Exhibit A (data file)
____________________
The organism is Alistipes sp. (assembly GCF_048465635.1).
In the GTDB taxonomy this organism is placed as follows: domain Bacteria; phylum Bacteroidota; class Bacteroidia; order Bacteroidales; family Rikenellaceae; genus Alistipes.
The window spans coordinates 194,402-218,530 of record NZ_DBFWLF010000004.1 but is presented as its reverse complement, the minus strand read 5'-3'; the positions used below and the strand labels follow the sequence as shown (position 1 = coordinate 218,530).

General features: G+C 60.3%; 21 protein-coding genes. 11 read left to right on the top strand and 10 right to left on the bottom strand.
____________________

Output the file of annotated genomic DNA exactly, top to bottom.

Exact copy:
The organism is Alistipes sp. (assembly GCF_048465635.1).
In the GTDB taxonomy this organism is placed as follows: domain Bacteria; phylum Bacteroidota; class Bacteroidia; order Bacteroidales; family Rikenellaceae; genus Alistipes.
The window spans coordinates 194,402-218,530 of record NZ_DBFWLF010000004.1 but is presented as its reverse complement, the minus strand read 5'-3'; the positions used below and the strand labels follow the sequence as shown (position 1 = coordinate 218,530).

General features: G+C 60.3%; 21 protein-coding genes. 11 read left to right on the top strand and 10 right to left on the bottom strand.